Chernomyrdin plans run for president Fired Russian premier faces uphill battle in 2000

March 29, 1998|By NEW YORK TIMES NEWS SERVICE

MOSCOW -- Russia's recently dismissed prime minister announced yesterday that he would run for president in 2000, adding a new twist to a week of political back-stabbing and back-room maneuvering.

Former Prime Minister Viktor S. Chernomyrdin was ousted Monday when President Boris N. Yeltsin dismissed his Cabinet. But Chernomyrdin fought back yesterday, portraying himself as a presidential candidate.

"I have decided to put forward my candidacy for the post of president," he said in an interview on the state-run ORT television.

By all accounts, his candidacy will be an uphill battle. Not only may he have to contend with Yeltsin, who has not ruled out running for a third term, though that would require a change in the Constitution. He will also have to jostle with other formidable politicians, such as Mayor Yuri Luzhkov of Moscow and a retired general, Alexander I. Lebed, who have been trying to position themselves as Yeltsin's successor.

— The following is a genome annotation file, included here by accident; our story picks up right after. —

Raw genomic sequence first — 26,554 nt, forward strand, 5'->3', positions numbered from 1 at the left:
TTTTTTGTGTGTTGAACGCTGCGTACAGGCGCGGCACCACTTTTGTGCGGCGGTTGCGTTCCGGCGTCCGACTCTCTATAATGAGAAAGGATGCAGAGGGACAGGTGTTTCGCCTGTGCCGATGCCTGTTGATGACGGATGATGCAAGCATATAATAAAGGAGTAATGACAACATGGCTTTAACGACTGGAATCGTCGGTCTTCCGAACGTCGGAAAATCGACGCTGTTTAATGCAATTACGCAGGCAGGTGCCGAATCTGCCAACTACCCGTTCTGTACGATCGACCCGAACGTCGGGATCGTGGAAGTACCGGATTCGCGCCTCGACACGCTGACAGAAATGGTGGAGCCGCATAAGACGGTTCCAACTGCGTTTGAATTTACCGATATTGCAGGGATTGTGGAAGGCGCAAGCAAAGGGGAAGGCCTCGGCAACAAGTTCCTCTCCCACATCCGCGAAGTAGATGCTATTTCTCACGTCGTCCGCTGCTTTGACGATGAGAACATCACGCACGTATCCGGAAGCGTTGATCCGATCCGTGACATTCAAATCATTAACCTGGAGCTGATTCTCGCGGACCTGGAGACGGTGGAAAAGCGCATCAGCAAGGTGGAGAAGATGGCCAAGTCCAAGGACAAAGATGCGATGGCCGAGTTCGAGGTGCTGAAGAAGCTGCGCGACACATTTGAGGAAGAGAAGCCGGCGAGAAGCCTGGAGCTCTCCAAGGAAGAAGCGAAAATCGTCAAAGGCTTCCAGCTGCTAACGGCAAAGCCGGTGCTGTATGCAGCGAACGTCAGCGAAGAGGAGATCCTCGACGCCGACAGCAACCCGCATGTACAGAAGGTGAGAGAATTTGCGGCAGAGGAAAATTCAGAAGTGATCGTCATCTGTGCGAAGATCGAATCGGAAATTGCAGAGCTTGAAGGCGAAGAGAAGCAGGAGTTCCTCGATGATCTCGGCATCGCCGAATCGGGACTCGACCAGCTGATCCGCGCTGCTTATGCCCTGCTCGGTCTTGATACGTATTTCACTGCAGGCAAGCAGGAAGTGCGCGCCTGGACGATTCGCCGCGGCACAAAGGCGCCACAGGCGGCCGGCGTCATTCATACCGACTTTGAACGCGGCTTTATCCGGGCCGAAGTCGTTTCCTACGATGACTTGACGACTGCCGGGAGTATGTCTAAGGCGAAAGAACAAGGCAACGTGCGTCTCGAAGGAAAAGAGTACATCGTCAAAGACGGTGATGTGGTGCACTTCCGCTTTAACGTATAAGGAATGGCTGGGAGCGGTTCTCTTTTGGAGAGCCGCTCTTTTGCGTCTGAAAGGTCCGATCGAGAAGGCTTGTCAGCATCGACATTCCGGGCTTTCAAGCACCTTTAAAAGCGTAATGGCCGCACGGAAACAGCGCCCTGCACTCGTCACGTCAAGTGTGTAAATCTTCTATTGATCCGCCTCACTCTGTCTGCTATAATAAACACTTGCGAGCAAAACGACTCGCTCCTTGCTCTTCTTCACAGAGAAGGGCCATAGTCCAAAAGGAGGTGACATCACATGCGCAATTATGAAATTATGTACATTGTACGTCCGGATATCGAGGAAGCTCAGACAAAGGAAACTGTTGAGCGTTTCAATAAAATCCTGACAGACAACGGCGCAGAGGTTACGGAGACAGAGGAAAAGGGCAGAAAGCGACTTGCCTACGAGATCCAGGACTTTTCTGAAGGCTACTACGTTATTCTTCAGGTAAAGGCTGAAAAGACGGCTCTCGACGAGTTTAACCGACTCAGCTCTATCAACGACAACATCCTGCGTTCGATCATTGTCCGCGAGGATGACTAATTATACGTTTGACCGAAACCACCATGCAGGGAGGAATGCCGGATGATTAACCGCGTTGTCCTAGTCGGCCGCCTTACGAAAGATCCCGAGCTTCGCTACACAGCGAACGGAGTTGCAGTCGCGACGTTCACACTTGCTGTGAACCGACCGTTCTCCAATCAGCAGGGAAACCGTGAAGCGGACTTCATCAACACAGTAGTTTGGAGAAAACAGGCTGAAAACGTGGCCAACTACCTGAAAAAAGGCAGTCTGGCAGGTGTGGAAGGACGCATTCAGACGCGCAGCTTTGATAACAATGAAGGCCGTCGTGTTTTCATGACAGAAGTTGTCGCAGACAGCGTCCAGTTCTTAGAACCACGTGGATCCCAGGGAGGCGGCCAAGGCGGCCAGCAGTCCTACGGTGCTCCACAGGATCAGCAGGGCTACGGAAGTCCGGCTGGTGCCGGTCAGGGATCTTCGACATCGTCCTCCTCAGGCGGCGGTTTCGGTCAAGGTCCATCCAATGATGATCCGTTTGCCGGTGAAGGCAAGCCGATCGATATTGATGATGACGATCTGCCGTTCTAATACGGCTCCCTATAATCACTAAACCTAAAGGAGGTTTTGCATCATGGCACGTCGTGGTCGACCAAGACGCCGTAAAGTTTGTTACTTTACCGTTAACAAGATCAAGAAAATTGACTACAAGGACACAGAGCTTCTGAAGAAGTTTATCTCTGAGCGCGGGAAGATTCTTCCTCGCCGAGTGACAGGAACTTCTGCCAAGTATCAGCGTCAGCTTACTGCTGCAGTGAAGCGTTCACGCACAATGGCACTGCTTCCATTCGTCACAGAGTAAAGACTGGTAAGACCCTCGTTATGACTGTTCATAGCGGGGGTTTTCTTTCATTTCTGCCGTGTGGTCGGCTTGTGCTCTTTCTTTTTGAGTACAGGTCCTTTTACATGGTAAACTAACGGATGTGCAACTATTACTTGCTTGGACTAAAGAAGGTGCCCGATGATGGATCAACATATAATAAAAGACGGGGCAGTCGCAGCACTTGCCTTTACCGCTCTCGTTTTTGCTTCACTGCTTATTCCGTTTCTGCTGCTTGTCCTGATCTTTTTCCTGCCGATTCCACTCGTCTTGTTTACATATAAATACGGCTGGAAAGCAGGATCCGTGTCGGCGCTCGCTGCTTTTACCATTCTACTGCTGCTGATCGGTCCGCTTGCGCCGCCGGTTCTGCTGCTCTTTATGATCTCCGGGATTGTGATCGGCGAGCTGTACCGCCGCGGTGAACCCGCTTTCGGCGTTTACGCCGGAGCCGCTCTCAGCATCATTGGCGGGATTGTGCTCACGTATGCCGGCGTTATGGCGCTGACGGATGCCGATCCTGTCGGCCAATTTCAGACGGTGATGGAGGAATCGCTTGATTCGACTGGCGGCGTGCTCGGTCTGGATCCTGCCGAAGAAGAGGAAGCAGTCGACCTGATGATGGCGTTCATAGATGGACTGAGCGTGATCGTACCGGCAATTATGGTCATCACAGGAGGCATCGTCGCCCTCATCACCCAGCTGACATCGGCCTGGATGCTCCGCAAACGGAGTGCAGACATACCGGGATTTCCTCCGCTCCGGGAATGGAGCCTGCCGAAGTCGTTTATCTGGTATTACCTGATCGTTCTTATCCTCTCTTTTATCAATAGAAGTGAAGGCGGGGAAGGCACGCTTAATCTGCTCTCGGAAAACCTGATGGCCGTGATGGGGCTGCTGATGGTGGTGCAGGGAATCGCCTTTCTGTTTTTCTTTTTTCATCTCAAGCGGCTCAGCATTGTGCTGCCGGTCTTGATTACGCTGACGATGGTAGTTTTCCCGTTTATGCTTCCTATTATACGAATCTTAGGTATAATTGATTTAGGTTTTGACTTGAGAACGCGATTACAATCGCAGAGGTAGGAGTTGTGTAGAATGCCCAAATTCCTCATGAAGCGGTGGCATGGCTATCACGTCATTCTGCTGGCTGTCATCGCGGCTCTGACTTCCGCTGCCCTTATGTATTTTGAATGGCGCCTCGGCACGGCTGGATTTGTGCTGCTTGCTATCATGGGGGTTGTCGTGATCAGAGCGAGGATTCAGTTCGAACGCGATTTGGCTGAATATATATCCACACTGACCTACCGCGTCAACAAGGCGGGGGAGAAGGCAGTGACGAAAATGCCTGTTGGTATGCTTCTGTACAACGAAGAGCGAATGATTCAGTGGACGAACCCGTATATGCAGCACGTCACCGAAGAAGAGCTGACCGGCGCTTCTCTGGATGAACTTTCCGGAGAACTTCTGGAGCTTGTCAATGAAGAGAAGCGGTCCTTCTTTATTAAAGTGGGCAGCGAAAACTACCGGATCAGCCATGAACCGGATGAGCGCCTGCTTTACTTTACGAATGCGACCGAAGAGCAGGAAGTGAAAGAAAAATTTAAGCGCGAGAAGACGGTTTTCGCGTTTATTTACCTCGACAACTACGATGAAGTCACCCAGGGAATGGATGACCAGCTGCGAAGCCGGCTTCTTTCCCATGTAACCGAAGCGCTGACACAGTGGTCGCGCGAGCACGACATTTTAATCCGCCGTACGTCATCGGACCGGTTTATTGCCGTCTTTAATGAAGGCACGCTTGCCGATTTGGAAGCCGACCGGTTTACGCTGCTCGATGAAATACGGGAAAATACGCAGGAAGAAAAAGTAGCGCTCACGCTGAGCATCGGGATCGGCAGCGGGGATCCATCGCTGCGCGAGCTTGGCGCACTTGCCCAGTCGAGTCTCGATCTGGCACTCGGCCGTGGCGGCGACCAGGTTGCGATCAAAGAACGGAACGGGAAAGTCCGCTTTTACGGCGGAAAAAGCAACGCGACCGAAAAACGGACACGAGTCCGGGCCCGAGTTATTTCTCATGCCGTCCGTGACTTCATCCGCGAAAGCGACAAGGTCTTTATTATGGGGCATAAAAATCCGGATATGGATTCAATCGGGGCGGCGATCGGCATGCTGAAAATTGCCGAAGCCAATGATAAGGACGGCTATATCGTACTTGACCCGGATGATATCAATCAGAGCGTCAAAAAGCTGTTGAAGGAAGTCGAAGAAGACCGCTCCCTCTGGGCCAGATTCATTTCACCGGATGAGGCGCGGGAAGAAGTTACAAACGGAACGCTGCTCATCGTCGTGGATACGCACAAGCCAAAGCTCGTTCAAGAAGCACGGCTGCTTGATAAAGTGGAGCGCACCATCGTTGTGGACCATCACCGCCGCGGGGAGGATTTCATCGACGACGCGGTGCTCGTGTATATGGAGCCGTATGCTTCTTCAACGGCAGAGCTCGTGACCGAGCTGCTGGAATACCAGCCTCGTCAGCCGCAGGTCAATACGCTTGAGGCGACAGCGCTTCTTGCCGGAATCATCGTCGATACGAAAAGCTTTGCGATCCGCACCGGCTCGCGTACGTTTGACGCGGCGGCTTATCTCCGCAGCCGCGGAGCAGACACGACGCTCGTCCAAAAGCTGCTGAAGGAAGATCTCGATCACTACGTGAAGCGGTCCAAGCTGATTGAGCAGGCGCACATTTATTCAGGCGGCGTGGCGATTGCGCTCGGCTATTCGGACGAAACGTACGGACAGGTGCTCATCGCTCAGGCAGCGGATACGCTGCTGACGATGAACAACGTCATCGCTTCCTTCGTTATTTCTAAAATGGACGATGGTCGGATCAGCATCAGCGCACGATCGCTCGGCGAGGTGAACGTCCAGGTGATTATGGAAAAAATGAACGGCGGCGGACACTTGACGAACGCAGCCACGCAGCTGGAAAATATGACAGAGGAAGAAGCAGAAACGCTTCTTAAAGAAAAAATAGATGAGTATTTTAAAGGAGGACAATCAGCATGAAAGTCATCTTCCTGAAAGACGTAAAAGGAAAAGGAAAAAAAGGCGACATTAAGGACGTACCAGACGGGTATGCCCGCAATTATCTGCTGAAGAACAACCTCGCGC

An opinion poll conducted by Izvestia reported recently that only 5.4 percent of those surveyed supported Chernomyrdin for president.

But members of Chernomyrdin's political party, Our Home is Russia, described him as a centrist figure who could unite Russia. The leader of a small Russian Regions faction also praised him.

Though Chernomyrdin remains a long shot, his move intensified the maneuvering over the presidential race.

Yeltsin has not fully explained why he dismissed the prime minister. The president has said the move was made to energize the government. But the common assumption is that Chernomyrdin was guilty of real or perceived encroachments on Yeltsin's authority.

Pub Date: 3/29/98

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